Drake, though, is no stranger to pulling gearboxes and doing transmission work. He assisted me with the clutch replacement on my WRX, and also replaced the clutch on his WRX, as well as replacing a blown gearbox on his WRX. He knew that - no matter what the problem - he could fix it.
He had the car towed back to his home in Ontario, and with only $450 and some spare time, managed to get the car running. The car now runs on a 6 speed gearbox, but with the Melons' Better Driving preferred fixed-torque-split differential for consistent, predictable cornering behaviour. Subaru's Driver-Controlled-Center-Differential never did appeal to me, in much the same way that the GT-R's torque split switching didn't appeal to me. It detracts from the driving experience; the very same driving experience that Drake craves.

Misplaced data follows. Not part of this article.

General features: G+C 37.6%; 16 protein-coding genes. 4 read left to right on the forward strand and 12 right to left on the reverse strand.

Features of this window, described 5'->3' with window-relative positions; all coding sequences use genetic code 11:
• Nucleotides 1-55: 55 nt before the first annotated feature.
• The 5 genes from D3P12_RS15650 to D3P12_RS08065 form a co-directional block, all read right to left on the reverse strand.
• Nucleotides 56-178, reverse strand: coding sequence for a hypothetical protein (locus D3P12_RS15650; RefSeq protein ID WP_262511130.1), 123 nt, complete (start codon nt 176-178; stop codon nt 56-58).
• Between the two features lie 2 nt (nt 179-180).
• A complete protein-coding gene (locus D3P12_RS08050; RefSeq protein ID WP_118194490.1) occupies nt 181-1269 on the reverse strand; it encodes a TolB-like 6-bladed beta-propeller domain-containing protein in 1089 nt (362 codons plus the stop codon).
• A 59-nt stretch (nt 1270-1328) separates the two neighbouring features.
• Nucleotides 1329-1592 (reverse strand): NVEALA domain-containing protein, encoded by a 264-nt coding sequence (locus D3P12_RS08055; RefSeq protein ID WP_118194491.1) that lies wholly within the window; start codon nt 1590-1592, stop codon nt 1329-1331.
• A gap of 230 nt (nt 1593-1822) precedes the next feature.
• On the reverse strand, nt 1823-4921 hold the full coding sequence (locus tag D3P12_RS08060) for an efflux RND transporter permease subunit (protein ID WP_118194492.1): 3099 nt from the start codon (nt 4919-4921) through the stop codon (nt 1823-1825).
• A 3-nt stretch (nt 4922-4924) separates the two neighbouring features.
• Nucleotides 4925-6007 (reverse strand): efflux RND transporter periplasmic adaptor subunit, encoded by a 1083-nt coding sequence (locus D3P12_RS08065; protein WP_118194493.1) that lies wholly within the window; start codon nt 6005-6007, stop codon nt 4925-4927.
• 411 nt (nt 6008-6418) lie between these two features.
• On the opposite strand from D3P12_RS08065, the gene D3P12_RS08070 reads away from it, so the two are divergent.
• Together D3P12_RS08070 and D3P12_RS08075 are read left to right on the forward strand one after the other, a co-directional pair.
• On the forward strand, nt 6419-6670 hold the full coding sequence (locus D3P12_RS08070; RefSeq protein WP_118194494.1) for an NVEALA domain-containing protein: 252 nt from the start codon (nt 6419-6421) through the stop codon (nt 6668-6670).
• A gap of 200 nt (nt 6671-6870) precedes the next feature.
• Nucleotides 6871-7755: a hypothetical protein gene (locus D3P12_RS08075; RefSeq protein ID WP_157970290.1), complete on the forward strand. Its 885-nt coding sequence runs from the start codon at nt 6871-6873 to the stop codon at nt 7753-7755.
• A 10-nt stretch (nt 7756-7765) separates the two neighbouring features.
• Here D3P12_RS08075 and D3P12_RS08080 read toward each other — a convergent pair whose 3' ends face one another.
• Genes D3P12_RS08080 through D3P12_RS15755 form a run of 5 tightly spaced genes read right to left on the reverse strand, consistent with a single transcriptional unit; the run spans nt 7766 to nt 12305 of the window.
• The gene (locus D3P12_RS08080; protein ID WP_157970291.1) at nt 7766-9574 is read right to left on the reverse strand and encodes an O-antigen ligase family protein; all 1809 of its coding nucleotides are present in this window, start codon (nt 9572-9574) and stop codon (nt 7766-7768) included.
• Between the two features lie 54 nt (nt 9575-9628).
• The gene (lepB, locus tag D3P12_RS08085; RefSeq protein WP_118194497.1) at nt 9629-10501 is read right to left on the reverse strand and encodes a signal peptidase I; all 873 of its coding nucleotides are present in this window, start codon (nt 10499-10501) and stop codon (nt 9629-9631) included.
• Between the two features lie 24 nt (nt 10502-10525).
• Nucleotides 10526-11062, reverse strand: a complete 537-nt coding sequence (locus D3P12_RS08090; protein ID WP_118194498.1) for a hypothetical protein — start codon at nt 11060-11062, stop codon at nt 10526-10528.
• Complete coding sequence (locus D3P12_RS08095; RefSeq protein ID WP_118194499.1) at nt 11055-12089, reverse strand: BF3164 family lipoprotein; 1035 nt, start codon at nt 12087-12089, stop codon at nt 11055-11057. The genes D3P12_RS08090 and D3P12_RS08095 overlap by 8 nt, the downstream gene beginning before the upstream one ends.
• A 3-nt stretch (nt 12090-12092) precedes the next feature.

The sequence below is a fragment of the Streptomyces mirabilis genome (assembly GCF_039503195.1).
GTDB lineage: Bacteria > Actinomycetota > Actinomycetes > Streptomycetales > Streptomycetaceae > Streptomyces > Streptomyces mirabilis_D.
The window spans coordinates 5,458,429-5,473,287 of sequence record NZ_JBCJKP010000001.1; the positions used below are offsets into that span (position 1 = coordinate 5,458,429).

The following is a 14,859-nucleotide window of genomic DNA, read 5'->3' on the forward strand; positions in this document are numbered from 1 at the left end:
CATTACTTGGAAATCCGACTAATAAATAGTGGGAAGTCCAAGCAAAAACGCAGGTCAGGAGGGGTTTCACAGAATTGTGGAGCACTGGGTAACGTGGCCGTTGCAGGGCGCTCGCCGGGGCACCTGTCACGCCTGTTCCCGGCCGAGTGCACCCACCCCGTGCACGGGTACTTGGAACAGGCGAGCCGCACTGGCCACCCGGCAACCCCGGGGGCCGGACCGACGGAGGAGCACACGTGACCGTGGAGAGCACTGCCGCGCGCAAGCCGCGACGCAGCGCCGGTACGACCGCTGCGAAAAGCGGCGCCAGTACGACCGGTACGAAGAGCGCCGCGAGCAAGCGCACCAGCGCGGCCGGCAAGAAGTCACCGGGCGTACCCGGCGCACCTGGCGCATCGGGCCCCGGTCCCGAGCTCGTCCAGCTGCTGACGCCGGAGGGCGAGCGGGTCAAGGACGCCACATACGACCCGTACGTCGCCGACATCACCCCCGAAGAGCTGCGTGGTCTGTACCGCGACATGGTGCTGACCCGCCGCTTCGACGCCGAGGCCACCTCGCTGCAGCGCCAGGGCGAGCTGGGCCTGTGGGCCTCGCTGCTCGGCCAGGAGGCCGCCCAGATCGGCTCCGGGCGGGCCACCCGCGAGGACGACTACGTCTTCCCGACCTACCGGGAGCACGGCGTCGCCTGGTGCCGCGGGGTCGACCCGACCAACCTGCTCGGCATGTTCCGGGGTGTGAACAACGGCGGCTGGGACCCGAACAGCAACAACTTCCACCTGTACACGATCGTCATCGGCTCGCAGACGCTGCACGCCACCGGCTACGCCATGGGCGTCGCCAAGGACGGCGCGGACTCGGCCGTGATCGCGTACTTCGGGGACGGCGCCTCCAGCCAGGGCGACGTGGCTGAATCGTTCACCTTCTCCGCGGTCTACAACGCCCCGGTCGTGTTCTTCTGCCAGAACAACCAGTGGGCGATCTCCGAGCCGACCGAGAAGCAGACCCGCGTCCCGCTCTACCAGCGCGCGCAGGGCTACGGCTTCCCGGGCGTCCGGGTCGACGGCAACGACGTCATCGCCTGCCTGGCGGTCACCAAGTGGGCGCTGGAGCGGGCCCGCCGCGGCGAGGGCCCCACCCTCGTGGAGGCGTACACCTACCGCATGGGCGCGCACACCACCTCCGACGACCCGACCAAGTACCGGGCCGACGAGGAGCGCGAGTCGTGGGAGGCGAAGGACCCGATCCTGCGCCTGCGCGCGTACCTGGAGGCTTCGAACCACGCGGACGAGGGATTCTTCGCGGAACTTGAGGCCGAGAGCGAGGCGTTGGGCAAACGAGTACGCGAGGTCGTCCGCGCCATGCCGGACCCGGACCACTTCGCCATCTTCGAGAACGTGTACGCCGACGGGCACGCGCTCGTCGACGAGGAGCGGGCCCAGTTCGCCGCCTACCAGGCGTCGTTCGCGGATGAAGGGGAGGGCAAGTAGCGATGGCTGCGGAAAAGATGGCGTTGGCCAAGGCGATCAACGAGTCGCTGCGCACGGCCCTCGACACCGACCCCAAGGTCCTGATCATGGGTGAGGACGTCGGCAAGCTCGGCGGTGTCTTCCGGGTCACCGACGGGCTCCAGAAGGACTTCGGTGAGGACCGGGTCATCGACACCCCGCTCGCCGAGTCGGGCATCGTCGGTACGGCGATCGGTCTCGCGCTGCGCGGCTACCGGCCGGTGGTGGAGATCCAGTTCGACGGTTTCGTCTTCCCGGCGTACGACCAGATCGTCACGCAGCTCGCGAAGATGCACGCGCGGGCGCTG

Drake's 2.5RSTi was finally on the road, putting down its 387 wheel horsepower in a vicious display of manliness. Every shift causes a huge lunge as the power goes away for the duration of the shift and then a lunge in the opposite direction, pushing you back into the seat when the power returns. Drake's shifts are lightning fast, and smooth when cruising, but even the fastest shifts he can do still result in a big shunt, which is actually a very fun thing. It adds to the excitement and brutality of the car.
That brings us to now, where he just dropped by as he was passing through and took me for a spin to get acquainted with the car. This car is savage. The feeling you get from the cockpit is not toned down. It's visceral. It's aimed in every way at being fast, aggressive and fun. Lots of fun. The winter tires that are currently equipped are nowhere near good enough to keep the power of the brakes under control. The squirm of the sidewalls on this car as its shear, brute braking force pulls you toward the dash is immense. This car's brutality is its most notable feature. If you're beginning to sense a theme, that's good - that "brutality" theme is the theme of the car, played out proudly like the overture of the Ride of the Valkyries.